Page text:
Rep. Bush Leads House Colleagues in Urging Department of Justice to Stop Seeking Death Penalty
WASHINGTON, D.C. — Today, Congresswoman Cori Bush (MO-01), along with Reps. Adriano Espaillat (NY-13), Ayanna Pressley (MA-07), and Jerrold Nadler (NY-10) sent a letter to Department of Justice Attorney General Judge Merrick B. Garland urging him to halt all federal participation in the capital punishment system and prohibit Department attorneys from seeking the death penalty.
“We must work to build a criminal-legal system that is deeply rooted in a love for humanity, which begins with ending the federal death penalty in our country,” said Congresswoman Cori Bush. “The death penalty is an inhumane punishment that disproportionately violates the human rights of Black, brown, indigenous, and other marginalized people. I’m proud to join my colleagues Reps. Espaillat and Pressley in continuing to urge this administration to end the death penalty.”
In the letter, the members stated, "Capital punishment is a deeply flawed and inhumane practice that the Department of Justice can and must discontinue. Its known deficiencies, “including arbitrariness in its application, disparate impact on people of color, and the troubling number of exonerations in capital and other serious cases,” are thoroughly documented. Despite these realities, the death penalty continues to be imposed in an arbitrary and capricious manner […] While the United States Congress considers legislation to abolish the death penalty, which has an unprecedented and growing level of support, the Department of Justice still has a moral obligation to take immediate, decisive action. The Biden-Harris Administration was elected on the promise of abolishing the federal death penalty, and we are committed to using every legislative tool to help fulfill it.”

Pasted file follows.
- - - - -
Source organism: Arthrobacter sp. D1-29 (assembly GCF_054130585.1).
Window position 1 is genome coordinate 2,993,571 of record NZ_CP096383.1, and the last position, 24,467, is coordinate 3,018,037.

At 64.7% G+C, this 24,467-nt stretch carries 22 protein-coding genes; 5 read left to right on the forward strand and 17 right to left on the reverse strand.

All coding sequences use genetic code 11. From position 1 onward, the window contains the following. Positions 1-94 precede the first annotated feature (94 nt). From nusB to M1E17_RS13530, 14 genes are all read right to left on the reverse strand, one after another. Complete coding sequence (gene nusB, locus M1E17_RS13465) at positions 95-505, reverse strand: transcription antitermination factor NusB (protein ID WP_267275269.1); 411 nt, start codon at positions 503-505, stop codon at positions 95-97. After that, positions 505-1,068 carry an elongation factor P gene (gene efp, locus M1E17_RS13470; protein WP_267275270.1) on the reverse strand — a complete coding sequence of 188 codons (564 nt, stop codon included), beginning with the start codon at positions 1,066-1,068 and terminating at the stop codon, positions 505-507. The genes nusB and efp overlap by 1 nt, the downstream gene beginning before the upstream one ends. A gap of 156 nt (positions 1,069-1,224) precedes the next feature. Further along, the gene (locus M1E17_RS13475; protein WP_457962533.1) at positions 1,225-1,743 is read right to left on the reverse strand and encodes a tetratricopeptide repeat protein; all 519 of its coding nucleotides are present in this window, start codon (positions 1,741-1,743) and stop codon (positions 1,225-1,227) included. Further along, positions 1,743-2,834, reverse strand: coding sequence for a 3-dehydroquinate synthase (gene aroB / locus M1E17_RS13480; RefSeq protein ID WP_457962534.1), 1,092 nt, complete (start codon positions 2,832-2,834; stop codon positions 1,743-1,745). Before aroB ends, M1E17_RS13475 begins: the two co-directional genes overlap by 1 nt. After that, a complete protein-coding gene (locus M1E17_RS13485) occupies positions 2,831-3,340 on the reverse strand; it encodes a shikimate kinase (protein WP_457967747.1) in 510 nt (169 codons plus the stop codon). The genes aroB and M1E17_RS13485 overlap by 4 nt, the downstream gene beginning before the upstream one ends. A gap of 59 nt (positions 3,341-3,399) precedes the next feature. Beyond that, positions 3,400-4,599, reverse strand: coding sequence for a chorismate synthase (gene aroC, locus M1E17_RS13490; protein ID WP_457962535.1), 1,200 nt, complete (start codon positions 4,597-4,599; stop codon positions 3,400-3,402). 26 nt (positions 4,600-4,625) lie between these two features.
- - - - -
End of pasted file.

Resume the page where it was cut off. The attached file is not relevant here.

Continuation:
In January, Congresswoman Bush led 35 of her House colleagues in sending a letter to President Biden urging him to immediately commute the sentences of everyone on federal death row.
Congresswoman Cori Bush represents Missouri’s First Congressional District in the United States House of Representatives. She serves on the House Judiciary Committee and the House Committee on Oversight and Reform. She is also a Deputy Whip of the Congressional Progressive Caucus and a proud member of the Congressional Black Caucus. She is a registered nurse, single mother, and an ordained pastor. Following the murder of Michael Brown Jr. by a now-terminated Ferguson police officer, she became a civil rights activist and community organizer fighting for justice for Black lives on the streets of Missouri and across the country.